But then I heard something that rattled my perception of “service.” My youth group went to Brussels in Belgium this summer to join with other youth groups in Europe to do random acts of kindness and service to people on the streets. Just as I was about to head out deliver sandwiches we had made to homeless people on the street, however, my leader turned to us and read us an article on Christian service. It was fairly straightforward, nothing really radical or groundbreaking; nothing special, except for one line that struck me between the eyes. It read something like “We should be just as happy serving others behind the scenes as out directly helping the people being served; we should feel just as satisfied laying down bricks for a schoolhouse as finishing it and presenting it to the exuberantly grateful community.”
None of my friends reacted to this, but I was stunned.
What this had made me realize was that I might have been loving service for the wrong reason entirely. As evidence, just notice the number of first-person singular pronouns in my opening paragraph. The reason I loved serving so much was, in fact, more selfish than selfless; I loved feeling the reward of performing good deeds: recognition. This “glory” of sorts is what CS Lewis address in his sermon, “The Weight of Glory,” with its misconceptions and misleading nature.
The first thing Lewis draws attention to is the nature of the reward itself. He says that “We must not be troubled by unbelievers when they say that this promise of reward [from faithful acts of Godliness] makes the Christian life a mercenary affair,” but then goes on to address much the same issues as Plantinga addresses in the first chapter, “Longing and Hope,” of Engaging God’s World: The longings we feel and the rewards we see behind them can so easily divert us from our true divine longing, our summum bonum. Hence we create “dumb idols,” as Lewis puts it, which may give us instant gratification, but in the end detract from our vision of God and of His promises of reward to us. My love for service was (at least in part) misguided, and so I mercenarily sought acclaim and praise.
Thus, the distinction between two different types of glory must be made, as Lewis discusses in his sermon. The first one can most easily be summarized as vainglory; as Lewis describes it, it is the “competitive passion” and “deadly poison of self-admiration” that he sees as being “of hell rather than heaven.” This is the definition of glory as it relates to fame, fortune, and other such combative goals in which the “I” is glorified. Glory in this form is so tempting and so dangerous sometimes because it seems legitimate and wholesome. My own example of vainglory seemed completely innocuous until I was awoken to the reality of it. Temptation in this area is subtle, since it deals with the some of the most basic human longings within each of us. This is our pursuit of “luminosity,” as Lewis calls it.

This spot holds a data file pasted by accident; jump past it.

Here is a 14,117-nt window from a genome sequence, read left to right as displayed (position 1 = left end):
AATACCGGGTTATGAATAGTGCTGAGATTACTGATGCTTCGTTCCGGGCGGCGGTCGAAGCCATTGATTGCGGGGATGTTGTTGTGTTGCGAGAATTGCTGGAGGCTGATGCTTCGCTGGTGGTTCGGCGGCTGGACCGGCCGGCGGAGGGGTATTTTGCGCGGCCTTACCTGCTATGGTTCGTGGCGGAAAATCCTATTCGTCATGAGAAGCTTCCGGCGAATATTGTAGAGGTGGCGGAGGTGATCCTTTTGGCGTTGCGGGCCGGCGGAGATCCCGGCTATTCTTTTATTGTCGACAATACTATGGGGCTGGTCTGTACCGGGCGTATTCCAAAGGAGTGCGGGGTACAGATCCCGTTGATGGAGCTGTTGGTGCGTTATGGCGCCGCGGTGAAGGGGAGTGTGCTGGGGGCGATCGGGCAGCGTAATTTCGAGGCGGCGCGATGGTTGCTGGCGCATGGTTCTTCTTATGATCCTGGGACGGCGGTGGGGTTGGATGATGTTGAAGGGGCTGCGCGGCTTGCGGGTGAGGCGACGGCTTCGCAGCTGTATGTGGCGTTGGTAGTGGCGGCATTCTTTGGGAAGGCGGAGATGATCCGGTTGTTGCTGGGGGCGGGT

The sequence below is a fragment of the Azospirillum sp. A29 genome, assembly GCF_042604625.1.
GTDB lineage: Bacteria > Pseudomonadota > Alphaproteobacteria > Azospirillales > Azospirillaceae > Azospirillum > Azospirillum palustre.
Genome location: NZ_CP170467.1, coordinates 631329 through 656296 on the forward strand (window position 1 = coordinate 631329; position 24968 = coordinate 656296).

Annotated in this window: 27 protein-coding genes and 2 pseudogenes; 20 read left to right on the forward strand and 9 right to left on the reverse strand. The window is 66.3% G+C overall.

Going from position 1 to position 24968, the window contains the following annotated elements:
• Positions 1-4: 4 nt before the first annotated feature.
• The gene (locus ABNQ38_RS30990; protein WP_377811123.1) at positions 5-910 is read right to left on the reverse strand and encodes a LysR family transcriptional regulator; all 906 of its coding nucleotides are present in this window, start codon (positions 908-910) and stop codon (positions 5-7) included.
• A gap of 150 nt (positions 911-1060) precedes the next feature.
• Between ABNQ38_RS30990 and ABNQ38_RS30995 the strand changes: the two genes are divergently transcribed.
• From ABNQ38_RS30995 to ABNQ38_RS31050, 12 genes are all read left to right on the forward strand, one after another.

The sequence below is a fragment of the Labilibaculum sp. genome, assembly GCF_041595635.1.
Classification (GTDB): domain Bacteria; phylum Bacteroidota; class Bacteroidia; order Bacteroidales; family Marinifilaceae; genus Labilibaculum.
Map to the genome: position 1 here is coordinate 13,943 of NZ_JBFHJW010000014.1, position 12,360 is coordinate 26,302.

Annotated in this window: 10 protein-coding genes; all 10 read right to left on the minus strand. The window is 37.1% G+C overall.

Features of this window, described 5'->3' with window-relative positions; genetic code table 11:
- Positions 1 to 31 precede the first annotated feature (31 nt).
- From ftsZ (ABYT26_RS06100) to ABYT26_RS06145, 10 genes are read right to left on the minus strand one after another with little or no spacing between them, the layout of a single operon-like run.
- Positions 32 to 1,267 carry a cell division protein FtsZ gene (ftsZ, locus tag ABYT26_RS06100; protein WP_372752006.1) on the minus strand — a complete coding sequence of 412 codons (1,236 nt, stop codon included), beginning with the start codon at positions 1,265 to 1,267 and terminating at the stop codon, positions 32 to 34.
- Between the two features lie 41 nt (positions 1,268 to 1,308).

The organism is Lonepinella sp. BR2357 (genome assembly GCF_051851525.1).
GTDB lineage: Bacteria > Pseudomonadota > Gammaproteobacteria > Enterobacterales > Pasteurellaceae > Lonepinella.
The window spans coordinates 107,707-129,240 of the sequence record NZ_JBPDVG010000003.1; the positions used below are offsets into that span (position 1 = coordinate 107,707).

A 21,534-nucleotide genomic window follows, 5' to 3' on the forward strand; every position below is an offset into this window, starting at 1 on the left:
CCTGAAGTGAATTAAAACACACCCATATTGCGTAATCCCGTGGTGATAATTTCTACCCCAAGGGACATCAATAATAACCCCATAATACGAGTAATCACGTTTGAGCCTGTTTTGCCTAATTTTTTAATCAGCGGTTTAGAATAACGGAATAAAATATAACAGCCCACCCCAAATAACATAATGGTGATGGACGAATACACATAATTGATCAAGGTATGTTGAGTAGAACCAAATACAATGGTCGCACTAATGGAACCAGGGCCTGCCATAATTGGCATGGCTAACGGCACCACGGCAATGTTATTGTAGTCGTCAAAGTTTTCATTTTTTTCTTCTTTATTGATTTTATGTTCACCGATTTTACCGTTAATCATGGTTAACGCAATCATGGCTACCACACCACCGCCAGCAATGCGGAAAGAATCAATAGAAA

The second is the one worth pursuing: the glory that comes from serving God and receiving the satisfaction of doing so. In fact, as Lewis mentions, in serving the Lord with the right intentions, this “turns out to satisfy my original desire and indeed to reveal an element in that desire which [we] had not noticed.” This points to the fact that God made us in His image (Gen.1:26), since our longings and desires point to our sense of God, and that the pursuit of them for what they are will ultimately give us Godly glory. This form of glory is the “weightier” of the two, as Lewis describes it, and feels like an actual burden on us. As he writes,
To please God…to be a real ingredient in the divine happiness…to be loved by God not merely pitied, but delight in as an artist delights in his work or a father in a son–it seems impossible, weight or burden of glory which our thoughts can hardly sustain. But so it is.
It is a glory so full of wonder and responsibility that it impresses hard on our small, feeble human frame. It must be used to further God’s Kingdom in ways that aren’t necessarily self-gratifying or radiant. In Brussels, I should have been just as happy making the sandwiches we distributed behind the scenes as I was handing them directly to the homeless people. Lewis says that “perfect humility dispenses with modesty,” not with gaudy expressions of what we consider worthy of praise, and so we need to responsibly show God’s love without drawing too much attention to ourselves.
Meanwhile the cross comes before the crown and tomorrow is a Monday morning. A cleft has opened in the pitiless walls of the world, and we are invited to follow our great Captain inside.